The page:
I got to thinking about birthdays. Birthdays are important. Birthdays are special occasions. Birthdays enable us to be the king or queen for the day. And what’s more exciting than that? But if your loved ones forget your birthday, you’re out of luck; more than that, you’re deeply hurt. How can someone’s own children disregard their mother’s birthday? How insensitive can you be? Don’t ever forget a loved one’s birthday. Birthdays aren’t really about getting older; birthdays are about being pampered by the ones we love.


I got to thinking about leaving home. Leaving home for college, a job, or merely a change of scenery. I’ve never dealt with leaving home like an adult should. I cry, thinking that the world is over. But in fact, it’s not. I leave home for several reasons: I don’t like my hometown, the weather, the vibe. My college isn’t near home, either. And I don’t plan on coming back to my hometown after I graduate. I wish I could or would. But I’ve discovered that happiness begins in a place where you’re settled, where you’re happy. And there’s absolutely nothing wrong with that. I’m spreading my wings. I will face leaving home with confidence, poise, and happiness. It’s really just about adjustment, anyway. Once you’re adjusted, any place can be home.

Catholic Guilt

I got to thinking about Catholic guilt. It’s true, you know. We Catholics feel guilty about anything. I’ve held onto some guilt my entire life. This guilt hangs over our heads, forcing us to stress and make the next decision with more clarity and poise. Does this guilt make us better? Wiser? Stronger? I think that it does. It makes us know what we’ve done was wrong, that we must fix it the next time around. And yes, it is stressful, no doubt. But I’ve also discovered that Catholic guilt has served to help me make wiser decisions. I cannot do what is always right for me. It isn’t all about me, unfortunately. But it’s also important to remember that letting things hang over our heads doesn’t solve anything. Feel your Catholic guilt, and make it better the next time. That is all.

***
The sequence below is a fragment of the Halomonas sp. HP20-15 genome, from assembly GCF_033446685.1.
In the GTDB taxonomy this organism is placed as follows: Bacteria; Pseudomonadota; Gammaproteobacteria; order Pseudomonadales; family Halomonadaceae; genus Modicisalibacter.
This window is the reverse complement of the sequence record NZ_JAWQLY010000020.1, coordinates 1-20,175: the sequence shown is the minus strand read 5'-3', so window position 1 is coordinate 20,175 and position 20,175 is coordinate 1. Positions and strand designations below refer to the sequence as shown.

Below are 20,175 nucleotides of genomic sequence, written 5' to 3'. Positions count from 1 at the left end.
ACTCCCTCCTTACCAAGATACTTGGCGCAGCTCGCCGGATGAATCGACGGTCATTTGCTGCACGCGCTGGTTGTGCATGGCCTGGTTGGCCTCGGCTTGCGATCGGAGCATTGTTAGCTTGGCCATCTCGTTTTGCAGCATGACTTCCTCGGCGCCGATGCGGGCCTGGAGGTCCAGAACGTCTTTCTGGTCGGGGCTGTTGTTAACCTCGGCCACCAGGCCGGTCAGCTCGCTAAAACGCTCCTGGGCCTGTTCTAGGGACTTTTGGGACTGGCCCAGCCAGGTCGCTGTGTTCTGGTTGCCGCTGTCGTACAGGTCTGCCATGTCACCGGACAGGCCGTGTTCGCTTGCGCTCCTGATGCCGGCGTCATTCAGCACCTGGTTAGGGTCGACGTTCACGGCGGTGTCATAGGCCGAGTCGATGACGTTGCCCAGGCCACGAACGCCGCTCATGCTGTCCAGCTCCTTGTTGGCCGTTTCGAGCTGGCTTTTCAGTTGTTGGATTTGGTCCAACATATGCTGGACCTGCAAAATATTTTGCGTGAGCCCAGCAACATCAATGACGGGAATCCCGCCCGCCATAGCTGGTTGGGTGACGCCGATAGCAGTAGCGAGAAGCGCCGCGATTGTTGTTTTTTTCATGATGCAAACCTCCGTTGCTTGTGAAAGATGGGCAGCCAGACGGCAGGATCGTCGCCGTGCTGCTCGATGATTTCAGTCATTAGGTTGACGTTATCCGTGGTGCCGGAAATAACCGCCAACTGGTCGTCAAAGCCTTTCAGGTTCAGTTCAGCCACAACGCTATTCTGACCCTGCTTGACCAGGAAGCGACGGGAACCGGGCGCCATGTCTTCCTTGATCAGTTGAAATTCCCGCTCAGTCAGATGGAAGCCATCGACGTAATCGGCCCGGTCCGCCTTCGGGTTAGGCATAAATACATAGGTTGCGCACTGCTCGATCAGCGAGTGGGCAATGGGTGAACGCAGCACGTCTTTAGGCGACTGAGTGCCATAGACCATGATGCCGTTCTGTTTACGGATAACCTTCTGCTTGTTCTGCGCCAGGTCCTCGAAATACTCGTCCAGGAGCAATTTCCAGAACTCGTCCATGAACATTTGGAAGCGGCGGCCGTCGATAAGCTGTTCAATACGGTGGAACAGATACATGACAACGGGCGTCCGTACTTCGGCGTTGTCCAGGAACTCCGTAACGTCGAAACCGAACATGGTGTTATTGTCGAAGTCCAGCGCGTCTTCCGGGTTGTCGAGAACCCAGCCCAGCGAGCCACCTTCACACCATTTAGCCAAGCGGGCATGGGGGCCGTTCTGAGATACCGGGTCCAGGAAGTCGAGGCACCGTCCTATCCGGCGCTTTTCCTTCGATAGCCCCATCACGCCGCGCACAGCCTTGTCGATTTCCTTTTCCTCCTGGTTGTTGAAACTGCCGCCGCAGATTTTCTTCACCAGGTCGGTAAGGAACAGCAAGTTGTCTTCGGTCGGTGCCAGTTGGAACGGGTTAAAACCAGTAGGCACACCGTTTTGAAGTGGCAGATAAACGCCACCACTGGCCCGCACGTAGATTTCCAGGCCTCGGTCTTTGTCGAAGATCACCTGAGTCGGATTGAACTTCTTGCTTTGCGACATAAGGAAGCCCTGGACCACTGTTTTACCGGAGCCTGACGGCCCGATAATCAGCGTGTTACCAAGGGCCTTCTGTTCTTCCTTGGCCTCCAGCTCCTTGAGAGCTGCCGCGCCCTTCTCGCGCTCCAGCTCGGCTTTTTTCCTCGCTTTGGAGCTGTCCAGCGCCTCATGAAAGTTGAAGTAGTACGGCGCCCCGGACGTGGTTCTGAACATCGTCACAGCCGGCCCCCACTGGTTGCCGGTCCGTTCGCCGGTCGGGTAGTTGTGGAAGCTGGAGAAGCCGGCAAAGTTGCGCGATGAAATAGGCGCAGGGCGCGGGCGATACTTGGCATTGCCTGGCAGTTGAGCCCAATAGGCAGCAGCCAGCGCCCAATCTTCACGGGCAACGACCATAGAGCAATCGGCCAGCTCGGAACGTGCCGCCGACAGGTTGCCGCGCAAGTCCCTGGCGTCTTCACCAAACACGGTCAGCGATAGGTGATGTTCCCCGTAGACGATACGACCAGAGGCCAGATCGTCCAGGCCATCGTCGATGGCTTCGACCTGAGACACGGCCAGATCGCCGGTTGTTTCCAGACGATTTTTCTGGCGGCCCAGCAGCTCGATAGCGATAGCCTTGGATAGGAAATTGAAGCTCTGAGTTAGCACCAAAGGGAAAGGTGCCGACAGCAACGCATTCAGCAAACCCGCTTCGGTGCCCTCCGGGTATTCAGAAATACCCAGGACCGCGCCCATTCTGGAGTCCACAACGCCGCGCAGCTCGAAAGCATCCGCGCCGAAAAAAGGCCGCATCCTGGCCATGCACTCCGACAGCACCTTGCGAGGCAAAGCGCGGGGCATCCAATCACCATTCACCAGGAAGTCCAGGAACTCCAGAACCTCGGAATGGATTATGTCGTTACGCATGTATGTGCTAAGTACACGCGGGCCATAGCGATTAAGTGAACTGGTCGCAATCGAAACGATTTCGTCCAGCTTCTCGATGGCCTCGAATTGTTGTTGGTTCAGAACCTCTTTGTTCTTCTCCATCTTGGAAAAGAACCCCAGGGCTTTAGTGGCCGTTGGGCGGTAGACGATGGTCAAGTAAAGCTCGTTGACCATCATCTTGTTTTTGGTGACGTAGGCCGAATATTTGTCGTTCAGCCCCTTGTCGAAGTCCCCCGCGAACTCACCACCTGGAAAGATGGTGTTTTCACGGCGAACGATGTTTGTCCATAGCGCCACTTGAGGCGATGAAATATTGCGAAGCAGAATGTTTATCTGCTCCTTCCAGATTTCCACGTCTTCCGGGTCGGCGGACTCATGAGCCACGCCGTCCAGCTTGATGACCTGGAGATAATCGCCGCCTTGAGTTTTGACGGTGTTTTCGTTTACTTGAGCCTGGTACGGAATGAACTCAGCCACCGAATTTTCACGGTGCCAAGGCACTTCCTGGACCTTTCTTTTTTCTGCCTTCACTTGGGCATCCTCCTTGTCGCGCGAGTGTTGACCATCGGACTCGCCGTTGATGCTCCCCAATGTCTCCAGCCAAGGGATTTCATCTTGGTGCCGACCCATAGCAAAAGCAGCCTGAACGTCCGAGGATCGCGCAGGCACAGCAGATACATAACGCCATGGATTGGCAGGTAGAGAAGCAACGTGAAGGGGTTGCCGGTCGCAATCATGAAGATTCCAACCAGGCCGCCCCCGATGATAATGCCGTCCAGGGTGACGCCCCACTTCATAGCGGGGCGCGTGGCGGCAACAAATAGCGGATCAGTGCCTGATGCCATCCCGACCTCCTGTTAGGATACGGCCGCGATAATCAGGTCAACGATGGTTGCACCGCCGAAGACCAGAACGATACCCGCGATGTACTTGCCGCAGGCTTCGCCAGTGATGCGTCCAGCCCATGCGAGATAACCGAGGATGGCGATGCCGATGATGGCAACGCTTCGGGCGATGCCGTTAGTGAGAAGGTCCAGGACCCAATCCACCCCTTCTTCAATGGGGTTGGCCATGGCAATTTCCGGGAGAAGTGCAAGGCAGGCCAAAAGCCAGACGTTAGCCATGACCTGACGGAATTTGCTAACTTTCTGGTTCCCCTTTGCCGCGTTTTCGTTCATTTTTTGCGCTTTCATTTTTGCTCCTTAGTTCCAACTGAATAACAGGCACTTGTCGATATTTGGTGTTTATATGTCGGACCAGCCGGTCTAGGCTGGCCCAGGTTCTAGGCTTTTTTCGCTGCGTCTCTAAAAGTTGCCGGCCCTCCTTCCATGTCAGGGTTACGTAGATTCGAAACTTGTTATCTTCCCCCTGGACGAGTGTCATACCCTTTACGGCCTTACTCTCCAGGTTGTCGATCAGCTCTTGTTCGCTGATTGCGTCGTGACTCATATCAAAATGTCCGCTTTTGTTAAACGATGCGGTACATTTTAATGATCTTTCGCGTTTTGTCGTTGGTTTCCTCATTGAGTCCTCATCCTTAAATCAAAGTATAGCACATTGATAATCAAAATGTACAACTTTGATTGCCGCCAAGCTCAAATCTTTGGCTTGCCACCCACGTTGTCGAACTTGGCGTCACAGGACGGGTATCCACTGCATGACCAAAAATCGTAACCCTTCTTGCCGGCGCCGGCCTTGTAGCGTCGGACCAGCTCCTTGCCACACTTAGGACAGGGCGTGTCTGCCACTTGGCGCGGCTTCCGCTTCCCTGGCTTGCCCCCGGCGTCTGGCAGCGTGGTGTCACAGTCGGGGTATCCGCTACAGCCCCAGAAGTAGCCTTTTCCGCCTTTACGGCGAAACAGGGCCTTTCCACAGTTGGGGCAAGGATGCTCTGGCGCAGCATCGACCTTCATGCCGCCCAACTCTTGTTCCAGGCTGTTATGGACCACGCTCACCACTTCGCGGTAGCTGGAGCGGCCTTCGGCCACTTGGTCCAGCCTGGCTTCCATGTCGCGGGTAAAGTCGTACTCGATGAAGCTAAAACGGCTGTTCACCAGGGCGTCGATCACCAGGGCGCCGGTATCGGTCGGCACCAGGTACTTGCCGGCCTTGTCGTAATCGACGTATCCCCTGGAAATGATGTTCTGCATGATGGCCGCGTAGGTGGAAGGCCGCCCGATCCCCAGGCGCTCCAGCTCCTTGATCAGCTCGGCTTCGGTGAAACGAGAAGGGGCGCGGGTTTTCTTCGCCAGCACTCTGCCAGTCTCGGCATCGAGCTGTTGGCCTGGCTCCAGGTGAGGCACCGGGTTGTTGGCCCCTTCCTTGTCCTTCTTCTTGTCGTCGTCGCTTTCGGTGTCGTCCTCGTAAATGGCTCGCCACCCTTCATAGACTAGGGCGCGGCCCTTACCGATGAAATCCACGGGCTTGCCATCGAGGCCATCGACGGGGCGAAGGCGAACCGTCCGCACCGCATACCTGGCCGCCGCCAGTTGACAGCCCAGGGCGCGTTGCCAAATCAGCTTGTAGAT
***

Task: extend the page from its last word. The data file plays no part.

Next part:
I got to thinking about selfishness. What’s the difference between independence and selfishness? Are we considered to be selfish if we don’t count on anyone for anything? Are we snobs? What if we don’t expect anything, therefore share anything, without question? Can we be independent without being selfish? Or do these things go hand in hand?


I got to thinking about articulation. As a writer, I find myself telling stories left and right. Humbly, I’d say that these stories are well thought-out and rehashed to my best ability. But this doesn’t seem to be quite the same in speech. My writing appears to be articulate; my speaking skills do not. Why is this? My stories seem to start and stop when I tell them aloud; there’s never a perfect flow. My inciting moments are left in the dust. How is it that I can be articulate in the written word, but not in everyday speech?